Lebanese central bank head charged with illicit enrichment, laundering

Salameh did not show up to a hearing Judge Ghada Aoun had summoned him to.

Demonstrators carry Lebanese flags and a banner depicting Lebanon's Central Bank Governor Riad Salameh, as they head towards the central bank building during an anti-government protest in the southern city of Tyre, Lebanon October 23, 2019 (photo credit: AZIZ TAHER/REUTERS)
Demonstrators carry Lebanese flags and a banner depicting Lebanon's Central Bank Governor Riad Salameh, as they head towards the central bank building during an anti-government protest in the southern city of Tyre, Lebanon October 23, 2019
(photo credit: AZIZ TAHER/REUTERS)

Riad Salameh, the governor of Lebanon's central bank, was charged with illicit enrichment and money laundering by Judge Ghada Aoun on Monday, according to LBCI television.

Salameh did not show up to a hearing that he had been summoned to by Aoun on Monday.

Lebanese central bank governor Riad Salameh said on Monday that he ordered an audit which showed that no public funds were a source of his wealth, denying a charge of illicit enrichment made against him by a judge.

"This audit report was submitted to the relevant authorities in Lebanon and abroad," Salameh said in response to a question sent by text message from Reuters.

Salameh's brother, Raja, businesswoman Anna Kosakova and a number of companies are facing charges in connection with the bank head's case as well. Raja was arrested last week on a warrant issued by Aoun. The Salameh's, Kosakova, and the relevant companies have been referred to Mount Lebanon Investigative Judge Nicolas Mansour, according to Al Jadeed.

 Lebanon's Central Bank Governor Riad Salameh speaks during a news conference at Central Bank in Beirut, Lebanon, November 11, 2019. (credit: MOHAMED AZAKIR/REUTERS) Lebanon's Central Bank Governor Riad Salameh speaks during a news conference at Central Bank in Beirut, Lebanon, November 11, 2019. (credit: MOHAMED AZAKIR/REUTERS)

Kosakova, the chairwoman of a real estate company and the mother of Salemeh's daughter, acquired real estate for Salameh, L’Orient-Le Jour reported in August.

In February, Salameh made headlines after it was reported that he was seemingly in hiding amid the investigation into allegations of embezzlement committed by him. State Security officers searched both of Salameh's homes and his office at the time, but were unable to find the bank governor.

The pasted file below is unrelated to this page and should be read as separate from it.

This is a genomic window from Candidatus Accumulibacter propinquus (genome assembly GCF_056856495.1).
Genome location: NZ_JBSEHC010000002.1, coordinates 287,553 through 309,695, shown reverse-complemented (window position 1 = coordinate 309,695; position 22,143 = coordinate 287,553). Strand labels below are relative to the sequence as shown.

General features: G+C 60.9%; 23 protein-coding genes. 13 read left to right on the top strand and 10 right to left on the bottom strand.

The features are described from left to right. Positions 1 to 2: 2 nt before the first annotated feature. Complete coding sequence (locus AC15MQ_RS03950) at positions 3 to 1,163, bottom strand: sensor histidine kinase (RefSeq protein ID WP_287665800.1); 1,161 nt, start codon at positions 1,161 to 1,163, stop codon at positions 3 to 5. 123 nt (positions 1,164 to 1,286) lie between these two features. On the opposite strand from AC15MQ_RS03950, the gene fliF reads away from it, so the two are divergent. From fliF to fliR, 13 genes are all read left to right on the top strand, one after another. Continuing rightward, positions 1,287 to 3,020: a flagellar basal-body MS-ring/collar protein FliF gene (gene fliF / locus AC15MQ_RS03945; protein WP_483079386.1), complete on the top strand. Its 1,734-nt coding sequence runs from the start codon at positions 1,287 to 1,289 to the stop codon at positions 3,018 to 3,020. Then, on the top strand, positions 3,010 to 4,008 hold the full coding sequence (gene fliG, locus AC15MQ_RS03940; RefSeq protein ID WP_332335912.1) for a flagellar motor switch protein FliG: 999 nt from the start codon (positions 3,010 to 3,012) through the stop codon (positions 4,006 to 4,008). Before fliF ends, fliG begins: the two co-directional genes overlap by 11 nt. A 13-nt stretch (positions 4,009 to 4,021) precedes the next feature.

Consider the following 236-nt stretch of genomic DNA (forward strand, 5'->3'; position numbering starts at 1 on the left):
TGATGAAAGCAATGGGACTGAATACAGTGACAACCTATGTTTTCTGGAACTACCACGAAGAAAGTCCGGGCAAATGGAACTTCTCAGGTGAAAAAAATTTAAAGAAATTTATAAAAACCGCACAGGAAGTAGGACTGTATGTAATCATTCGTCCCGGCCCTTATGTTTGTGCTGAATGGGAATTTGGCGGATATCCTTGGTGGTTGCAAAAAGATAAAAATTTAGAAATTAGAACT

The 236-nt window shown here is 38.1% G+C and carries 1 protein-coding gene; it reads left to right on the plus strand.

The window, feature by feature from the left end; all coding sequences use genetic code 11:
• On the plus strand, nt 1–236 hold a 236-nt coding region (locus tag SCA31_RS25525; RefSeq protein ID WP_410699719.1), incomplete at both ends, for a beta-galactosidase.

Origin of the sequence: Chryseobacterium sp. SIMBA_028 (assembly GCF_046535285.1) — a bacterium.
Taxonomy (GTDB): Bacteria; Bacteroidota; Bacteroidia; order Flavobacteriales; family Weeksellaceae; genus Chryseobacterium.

Mount Lebanon General Prosecutor Ghada Aoun has issued an asset freeze and travel ban against the central bank governor and has ordered the seizure of Raja Salameh's real estate.

Aoun had summoned Salameh as part of a lawsuit filed by the People Want to Reform the System group accusing the bank governor of "illicit enrichment, money laundering and squandering public funds on personal benefits."

Germany, France, Luxembourg and Switzerland have also requested information about Salameh's finances due to suspicions of money laundering and embezzlement by Salameh, according to Reuters.

Lebanese media outlets reported in the February incident that the General Directorate of State Security was confronted by the Internal Security Forces protecting Salameh and that the Internal Security Forces tried to prevent the State Security forces from entering Salameh's home.

The Internal Security Forces denied the reports that it had prevented the arrest of Salameh, saying that the forces are "not authorized to interfere, report or even prevent the implementation of any official memorandum."

The General Directorate of State Security also stated that the reports were inaccurate and that the security directorates are keen to coordinate and cooperate.

Reports in Lebanese media on the issue at the time pointed towards sectarian tensions rising due to the case.

Lebanese newspaper Al Joumhouria quoted a political source as saying that "arresting Salameh in a defiant manner would lead to a civil war" and warning against "underestimating the consequences that could result from such behavior."

The Future Movement condemned the attempt to arrest Salameh, saying it was an attempt by the Free Patriotic Movement, founded by President Michel Aoun, to gain favor before the upcoming parliamentary elections and calling it a "step in the path of collapse."

The movement claimed that President Aoun made a direct request to have Salameh detained in order to "justify the failure in the ongoing negotiations with the International Monetary Fund and disrupt these negotiations and strike any possibility of achieving economic stability."

The Future Movement also mentioned the reports of State Security clashing with the Internal Security Services, saying that Aoun was willing to have Salameh "dragged" in even if it would cause a clash between security forces.

President Aoun's office denied the Future Movement's claims calling them an "absolute lie."

Nida' al Watan, a newspaper backed by former Christian Kataeb party member Michel Mecattaf, called the case against Salameh an "Aounist attack" and an attempt to place someone affiliated with the Free Patriotic Movement as the head of the central bank.

Meanwhile, the Lebanese newspaper Al-Akhbar claimed that Salameh is "protected" by the Maronite Patriarchate, the Shi'ite Council, the Sunni Dar al-Fatwa, the Akl Sheikhdom of the Druze and Christian churches. The newspaper also pointed a finger at the army, NGOs, internal security forces, charities, sports clubs, educational institutions and hospitals.

Reuters contributed to this report.